When you find out you’re being promoted, it’s easy to get caught up in the fact that you’re finally being recognized for your hard work. And why not? You deserve to revel in it for a minute. But don’t rest too easy — knowing that you’re being tapped for growth can provide you with a prime opportunity to negotiate. Here are three things worth bringing up with your manager while the time is ripe.
A NEW TITLE
It’s more than an excuse to order a fresh batch of business cards. Your new title is actually an important thing to firm up because it could affect your future job prospects. Staying at one job for a long time shows loyalty, but prospective employers want to see that you’ve grown professionally during that time, too.
So if a change in title isn’t immediately offered when you negotiate your promotion, now is the time to ask. If you’re filling a vacancy, it’s very simple. Something along the lines of, “Just so we’re on the same page, this means my new title will be (name of vacant position),” can get the conversation going. If it’s a little more nebulous, like a newly created role, being direct and simple is the best approach. Try something like, “This all sounds great; at other companies, a job with this description typically has the title of ____. Should I expect the same?”
A typical annual raise for someone who stays within the same company is about 3 percent. But someone who switches jobs is more likely to see their salary jump by 10 to 20 percent. That’s why it’s so important to negotiate a salary increase when you’re being promoted. Beyond the fact that you should be paid what you’re worth, a savvy employer knows you could make more by taking your talents elsewhere.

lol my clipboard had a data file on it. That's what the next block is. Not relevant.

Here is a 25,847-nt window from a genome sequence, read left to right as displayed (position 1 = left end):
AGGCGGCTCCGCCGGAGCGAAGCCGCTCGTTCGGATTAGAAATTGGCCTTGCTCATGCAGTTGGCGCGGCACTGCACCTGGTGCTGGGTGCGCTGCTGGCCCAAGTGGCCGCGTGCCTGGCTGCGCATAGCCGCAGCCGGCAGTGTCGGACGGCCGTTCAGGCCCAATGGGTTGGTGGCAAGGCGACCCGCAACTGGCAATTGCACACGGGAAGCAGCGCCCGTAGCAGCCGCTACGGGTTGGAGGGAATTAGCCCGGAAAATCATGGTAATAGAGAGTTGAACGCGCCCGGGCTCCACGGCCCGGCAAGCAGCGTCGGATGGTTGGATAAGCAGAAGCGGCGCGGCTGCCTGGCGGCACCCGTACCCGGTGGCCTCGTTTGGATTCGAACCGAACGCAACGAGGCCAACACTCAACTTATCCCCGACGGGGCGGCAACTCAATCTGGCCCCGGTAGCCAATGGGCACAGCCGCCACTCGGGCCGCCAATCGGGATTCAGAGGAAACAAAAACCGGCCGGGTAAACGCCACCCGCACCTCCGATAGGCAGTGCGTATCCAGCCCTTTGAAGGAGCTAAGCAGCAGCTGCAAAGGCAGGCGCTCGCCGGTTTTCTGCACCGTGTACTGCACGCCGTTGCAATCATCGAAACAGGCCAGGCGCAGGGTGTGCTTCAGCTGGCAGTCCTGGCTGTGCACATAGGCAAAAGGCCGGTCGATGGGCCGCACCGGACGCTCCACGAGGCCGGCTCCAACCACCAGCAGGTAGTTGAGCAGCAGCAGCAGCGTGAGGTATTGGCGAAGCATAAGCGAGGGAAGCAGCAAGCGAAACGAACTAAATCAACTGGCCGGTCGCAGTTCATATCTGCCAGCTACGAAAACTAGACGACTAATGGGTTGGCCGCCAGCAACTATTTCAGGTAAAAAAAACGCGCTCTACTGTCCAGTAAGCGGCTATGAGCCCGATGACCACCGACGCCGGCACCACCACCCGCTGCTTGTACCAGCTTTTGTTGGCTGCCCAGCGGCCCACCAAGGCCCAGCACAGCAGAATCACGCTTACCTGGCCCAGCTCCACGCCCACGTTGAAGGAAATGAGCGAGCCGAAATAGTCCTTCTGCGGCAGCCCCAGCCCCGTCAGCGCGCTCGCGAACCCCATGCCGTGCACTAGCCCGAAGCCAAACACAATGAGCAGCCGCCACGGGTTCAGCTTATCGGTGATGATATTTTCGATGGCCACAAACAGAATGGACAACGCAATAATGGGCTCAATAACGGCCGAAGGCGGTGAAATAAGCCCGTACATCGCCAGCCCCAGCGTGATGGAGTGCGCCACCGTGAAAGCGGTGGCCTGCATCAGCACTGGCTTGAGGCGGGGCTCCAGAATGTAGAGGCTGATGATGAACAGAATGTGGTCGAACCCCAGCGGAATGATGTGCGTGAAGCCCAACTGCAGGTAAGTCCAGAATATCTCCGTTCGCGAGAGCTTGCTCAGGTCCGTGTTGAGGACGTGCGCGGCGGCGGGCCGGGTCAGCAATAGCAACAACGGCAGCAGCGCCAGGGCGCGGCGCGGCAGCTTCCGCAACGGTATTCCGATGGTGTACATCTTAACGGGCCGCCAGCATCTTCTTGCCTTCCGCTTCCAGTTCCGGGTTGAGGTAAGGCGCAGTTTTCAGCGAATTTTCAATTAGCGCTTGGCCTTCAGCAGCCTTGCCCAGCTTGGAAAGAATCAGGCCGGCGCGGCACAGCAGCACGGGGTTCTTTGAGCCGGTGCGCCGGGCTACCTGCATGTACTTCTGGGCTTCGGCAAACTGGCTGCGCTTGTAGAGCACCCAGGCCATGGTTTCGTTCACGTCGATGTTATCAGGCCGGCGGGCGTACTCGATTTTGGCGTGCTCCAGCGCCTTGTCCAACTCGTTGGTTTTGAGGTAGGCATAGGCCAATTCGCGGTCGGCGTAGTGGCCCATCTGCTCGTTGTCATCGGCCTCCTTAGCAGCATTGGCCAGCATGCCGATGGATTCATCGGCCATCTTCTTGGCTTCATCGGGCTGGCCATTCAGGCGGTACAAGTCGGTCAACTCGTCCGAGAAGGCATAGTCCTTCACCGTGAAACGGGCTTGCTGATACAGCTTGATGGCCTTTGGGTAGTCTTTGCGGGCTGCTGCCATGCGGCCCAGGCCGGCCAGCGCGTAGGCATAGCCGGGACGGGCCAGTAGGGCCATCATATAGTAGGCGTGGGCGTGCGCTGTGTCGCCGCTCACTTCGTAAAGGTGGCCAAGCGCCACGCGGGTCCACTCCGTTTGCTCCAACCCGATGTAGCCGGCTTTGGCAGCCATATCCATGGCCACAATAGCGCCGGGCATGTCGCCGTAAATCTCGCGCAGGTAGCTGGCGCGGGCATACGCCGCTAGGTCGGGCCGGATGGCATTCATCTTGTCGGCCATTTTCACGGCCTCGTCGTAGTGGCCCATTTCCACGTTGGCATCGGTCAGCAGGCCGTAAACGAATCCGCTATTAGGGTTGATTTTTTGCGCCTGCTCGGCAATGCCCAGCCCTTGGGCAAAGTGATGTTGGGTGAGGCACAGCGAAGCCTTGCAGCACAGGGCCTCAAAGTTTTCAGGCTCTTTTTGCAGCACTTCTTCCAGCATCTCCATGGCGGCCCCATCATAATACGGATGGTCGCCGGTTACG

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Understanding that managers are sometimes bound by policies that limit the amount of a raise they can give, it’s still reasonable to make an ask that reflects a figure that’s in line with industry standards (sites like Glassdoor offer some insight into what those are). Any pay conversation is likely to be awkward, so your greatest ally is confidence. Handling the discussion with poise and facts will go a long way to striking a compromise both you and your employer can be happy with.
You’ve obviously proven yourself, so take advantage of that by asking for other perks, too, when you negotiate a promotion. That might include things like additional paid time off or working from home a certain number of days per week or month. If you’re shooting for the latter, be prepared to make a good case for how working remotely will only increase your productivity — for instance, perhaps eliminating your commute enables you to work longer on busy days. The point is that there should be an upside for the company in your ask.
“Any pay conversation is likely to be awkward, so your greatest ally is confidence. Handling the discussion with poise and facts will go a long way to striking a compromise.”
While you’re thinking about what to negotiate for and how to do it, remember that being a team player is still important. Going after a laundry list can make it appear like you’re losing sight of the big picture, so prioritize what’s most important to you, and keep the tone conversational and positive. While you’re not starting completely anew, a promotion is its own kind of fresh start — and you’ll want your new position to begin on the best possible terms.